The following are some basic rules for a practical behaviorist approach to speech.
Use real speech in Real-World, Real-Time (RWRT) situations.
Keep it simple by using only two people. Make it deep by using the same two people for years. No third person is needed or wanted.
Use only good data that both speaker and listener can agree on. For RWRT speech, this means only speech that is/just was in the working memory of both partners.
That is, both partners must agree on what was said and heard. If the listener heard “boo” and the speaker agrees they said “boo”, that is good data.
Partners must reach that agreement while keeping intact the contents of their working memories when the word “boo” was said/heard in RWRT. (This takes a little practice but is not that hard to do.)
Both speaker and listener can now analyze that data by discovering (through speech) what was in their working memories when they heard or spoke “boo”.
These simple rules bypass predetermined thoughts about what we believe we are saying or said, believe we are hearing or heard.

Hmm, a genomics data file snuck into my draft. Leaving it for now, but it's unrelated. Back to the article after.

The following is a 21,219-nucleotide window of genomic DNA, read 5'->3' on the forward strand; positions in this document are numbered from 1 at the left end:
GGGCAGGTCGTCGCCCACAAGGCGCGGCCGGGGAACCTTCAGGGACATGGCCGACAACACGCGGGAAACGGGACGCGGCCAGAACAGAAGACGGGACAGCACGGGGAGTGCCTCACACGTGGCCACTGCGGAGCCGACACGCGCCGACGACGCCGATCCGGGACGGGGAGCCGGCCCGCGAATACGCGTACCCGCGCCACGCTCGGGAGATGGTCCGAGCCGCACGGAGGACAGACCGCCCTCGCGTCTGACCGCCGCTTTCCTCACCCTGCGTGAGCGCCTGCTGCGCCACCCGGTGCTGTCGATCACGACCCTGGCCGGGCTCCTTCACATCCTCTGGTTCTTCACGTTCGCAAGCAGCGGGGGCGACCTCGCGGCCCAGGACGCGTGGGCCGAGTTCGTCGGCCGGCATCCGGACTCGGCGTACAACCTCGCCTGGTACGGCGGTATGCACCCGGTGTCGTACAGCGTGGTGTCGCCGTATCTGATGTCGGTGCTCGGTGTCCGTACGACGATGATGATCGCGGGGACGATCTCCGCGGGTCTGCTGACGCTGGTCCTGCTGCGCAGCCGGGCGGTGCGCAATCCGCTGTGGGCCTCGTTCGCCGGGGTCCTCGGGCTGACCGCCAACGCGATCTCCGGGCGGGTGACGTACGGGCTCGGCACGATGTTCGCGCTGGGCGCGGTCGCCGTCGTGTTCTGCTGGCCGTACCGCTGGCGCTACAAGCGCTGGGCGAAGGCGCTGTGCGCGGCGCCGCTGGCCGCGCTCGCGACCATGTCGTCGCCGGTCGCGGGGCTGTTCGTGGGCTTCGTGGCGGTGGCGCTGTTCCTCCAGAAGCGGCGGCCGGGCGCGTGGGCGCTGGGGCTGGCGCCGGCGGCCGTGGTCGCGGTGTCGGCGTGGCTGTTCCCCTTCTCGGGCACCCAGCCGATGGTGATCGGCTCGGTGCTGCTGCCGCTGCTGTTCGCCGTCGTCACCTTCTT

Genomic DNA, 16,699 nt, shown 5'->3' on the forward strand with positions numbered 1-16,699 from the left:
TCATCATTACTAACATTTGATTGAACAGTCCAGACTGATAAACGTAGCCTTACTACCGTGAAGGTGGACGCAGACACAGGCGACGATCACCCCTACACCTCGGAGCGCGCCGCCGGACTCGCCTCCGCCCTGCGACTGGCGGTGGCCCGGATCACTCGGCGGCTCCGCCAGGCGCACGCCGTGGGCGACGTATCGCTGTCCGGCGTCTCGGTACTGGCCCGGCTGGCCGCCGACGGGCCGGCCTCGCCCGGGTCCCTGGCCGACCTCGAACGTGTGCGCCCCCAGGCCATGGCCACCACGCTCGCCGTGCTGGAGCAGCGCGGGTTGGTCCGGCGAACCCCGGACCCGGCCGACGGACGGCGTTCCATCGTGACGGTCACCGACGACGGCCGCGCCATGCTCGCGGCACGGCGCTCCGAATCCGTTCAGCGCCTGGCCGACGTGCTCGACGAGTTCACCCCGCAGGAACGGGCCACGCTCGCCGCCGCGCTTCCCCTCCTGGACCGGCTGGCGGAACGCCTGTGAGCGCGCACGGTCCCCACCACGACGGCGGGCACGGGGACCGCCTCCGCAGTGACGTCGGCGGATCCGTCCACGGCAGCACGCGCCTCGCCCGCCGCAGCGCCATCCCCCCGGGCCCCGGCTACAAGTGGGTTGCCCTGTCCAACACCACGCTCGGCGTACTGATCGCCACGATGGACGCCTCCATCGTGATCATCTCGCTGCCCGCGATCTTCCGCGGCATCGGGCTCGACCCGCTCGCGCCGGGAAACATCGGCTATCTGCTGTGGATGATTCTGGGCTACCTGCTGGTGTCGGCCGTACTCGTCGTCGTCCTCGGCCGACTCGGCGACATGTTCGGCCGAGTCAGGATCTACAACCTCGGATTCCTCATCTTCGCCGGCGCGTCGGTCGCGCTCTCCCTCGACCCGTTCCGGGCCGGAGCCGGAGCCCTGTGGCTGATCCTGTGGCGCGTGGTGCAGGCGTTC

In so doing, these simple rules lead us gradually but very significantly away from surface speech (see: Time pressure encourages socially acceptable speech) to much deeper and more accurate communication between partners.
And this deepens partners’ sense of who or what they are across all domains.
That such simple rules can deeply change how we speak and hear and how we think about ourselves and others and how we understand the entire enterprise of human psychology, shows that—you might say—God exists, or the Buddha Mind exists, or profound other realms are available to human beings, that a deep sense of karma is real, that what we say matters, that not doing our best to speak the truth is what the Buddha meant by “frivolous speech” and he did so for a good reason because enlightenment itself lies thataway.
I think it’s delightfully paradoxical that simple behaviorist rules can lead us to having religious experiences.
Can we restate or add to Cogito ergo sum by saying: Recte loquendo Deum esse demonstramus? (By speaking properly we demonstrate that God exists)